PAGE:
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It's about to get rocky for stocks: Billion-dollar strategist

The U.S. market is breaking records, with the S&P 500 and the Dow Jones industrial average both at all-time highs. However, the road to even higher returns will be rocky, according to Dan Morris, global investment strategist for TIAA-CREF, which holds $840 billion in assets under management.

To be sure, Morris sees the markets as being driven by central bank stimulus in addition to encouraging fundamentals.

"Certainly, what's going on with the central banks–the ECB and the Bank of Japan–increasing their own QE [quantitative easing] policies has helped," he said. "Secondarily, you've got better economic numbers out of the U.S. so that's certainly encouraging for the U.S. market. Falling oil prices are obviously another key indicator that pretty much helps everyone–even if it does hurt some companies in the energy sector."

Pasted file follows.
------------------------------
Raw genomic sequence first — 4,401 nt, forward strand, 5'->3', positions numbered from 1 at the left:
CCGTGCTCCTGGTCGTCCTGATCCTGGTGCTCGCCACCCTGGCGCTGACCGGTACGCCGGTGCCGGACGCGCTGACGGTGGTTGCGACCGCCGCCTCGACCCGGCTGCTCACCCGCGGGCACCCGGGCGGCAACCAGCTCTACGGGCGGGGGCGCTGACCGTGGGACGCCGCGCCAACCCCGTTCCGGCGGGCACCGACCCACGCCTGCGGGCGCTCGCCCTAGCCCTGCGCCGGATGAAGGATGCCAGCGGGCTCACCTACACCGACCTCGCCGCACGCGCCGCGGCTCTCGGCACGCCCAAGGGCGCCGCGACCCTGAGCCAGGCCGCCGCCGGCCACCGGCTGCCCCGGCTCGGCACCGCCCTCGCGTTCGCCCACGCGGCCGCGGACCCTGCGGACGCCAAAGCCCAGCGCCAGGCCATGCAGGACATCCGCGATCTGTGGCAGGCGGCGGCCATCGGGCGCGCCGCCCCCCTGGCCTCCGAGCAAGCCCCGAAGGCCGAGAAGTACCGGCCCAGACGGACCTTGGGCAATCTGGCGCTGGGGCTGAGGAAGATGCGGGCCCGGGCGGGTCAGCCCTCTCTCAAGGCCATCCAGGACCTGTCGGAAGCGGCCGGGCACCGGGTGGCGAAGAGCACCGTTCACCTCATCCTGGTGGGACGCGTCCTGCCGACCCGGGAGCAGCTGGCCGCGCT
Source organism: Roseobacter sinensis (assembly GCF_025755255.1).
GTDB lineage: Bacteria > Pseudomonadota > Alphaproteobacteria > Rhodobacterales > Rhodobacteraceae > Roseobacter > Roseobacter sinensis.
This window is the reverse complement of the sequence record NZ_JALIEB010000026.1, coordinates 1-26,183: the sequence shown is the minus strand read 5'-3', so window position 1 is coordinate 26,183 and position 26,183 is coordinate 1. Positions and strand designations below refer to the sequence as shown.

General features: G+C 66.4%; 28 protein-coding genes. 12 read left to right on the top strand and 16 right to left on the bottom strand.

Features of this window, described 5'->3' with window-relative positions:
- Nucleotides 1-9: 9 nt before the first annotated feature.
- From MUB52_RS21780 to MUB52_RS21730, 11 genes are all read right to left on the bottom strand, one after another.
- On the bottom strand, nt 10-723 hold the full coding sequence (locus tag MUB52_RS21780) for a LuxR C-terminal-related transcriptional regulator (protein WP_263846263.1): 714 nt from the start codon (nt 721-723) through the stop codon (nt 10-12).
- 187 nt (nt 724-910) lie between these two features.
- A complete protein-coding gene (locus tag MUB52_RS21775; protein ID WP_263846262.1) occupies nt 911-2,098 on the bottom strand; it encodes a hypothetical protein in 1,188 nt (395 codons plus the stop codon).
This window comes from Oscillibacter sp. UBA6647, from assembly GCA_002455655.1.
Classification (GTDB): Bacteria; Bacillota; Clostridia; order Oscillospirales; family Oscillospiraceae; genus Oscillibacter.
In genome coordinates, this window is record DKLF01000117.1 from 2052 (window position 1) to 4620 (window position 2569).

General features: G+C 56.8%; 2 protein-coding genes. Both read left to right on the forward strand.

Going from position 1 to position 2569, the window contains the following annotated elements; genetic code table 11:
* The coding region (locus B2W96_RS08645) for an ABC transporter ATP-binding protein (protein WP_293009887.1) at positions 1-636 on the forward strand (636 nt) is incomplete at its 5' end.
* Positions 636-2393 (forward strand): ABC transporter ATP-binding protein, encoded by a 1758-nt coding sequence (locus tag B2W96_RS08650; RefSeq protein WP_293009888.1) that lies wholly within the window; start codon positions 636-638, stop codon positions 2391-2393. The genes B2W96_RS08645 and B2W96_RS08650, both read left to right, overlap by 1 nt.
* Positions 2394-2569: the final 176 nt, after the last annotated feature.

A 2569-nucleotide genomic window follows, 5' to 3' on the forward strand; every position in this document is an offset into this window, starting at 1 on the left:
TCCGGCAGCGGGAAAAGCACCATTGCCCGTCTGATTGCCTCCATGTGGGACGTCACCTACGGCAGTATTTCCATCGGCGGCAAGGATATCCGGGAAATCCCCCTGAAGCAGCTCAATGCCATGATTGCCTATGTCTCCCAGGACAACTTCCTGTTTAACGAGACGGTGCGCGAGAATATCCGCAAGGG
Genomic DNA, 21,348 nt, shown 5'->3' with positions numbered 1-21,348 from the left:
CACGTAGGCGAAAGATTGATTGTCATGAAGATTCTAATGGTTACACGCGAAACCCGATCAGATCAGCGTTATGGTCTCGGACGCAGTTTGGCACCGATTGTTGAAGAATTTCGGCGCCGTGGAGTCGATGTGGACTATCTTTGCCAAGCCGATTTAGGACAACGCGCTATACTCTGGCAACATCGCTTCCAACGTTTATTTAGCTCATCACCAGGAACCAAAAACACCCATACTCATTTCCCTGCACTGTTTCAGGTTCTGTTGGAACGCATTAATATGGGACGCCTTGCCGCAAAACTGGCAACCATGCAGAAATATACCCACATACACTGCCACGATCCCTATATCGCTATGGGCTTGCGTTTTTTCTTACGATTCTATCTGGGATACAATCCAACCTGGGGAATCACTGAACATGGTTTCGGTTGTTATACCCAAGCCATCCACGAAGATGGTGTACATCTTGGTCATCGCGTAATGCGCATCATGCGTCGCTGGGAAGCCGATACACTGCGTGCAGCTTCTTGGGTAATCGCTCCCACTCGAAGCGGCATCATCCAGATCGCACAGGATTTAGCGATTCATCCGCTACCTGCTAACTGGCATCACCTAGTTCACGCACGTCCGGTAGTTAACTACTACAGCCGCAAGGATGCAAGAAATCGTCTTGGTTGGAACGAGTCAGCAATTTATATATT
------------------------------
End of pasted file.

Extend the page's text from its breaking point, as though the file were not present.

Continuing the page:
(Read: US economy expands strongly in Q3, ignoring uncertainty abroad)

"It's kind of one of these nice moments when the agglomeration of the data that you're getting is, broadly speaking, positive," Morris added.

But despite those positives, he sees vulnerabilities ahead, as the U.S. transitions out of QE and into a market where rates are higher. "That's going to be a bumpy transition," he said. "We should kind of enjoy this relative low-volatility, rising environment but I think appreciate that we're more likely than not to get another bout of volatility like we had recently as the market starts focusing again on rising interest rates in the U.S."

In the meantime, Morris prefers overseas equities.

"Valuations are much higher in the U.S. than they are elsewhere, particularly compared to Japan and emerging Asia in particular," he said. "From that kind of perspective, even if we appreciate there's going to be some bumps—on a long-term horizon those markets probably do look more attractive."

(Watch: Stock futures higher after upbeat read on US growth)

Nonetheless, Morris believes even some emerging countries will run into trouble if rates rise domestically.

"Those emerging markets that do have big current account deficits, budget deficits, are going to be hit when interest rates start rising in the U.S.," he cautions. "You might want to think back to those 'Fragile Five' [Brazil, India, Indonesia, South Africa and Turkey] that we had during the taper tantrum. They may come back into the headlines."

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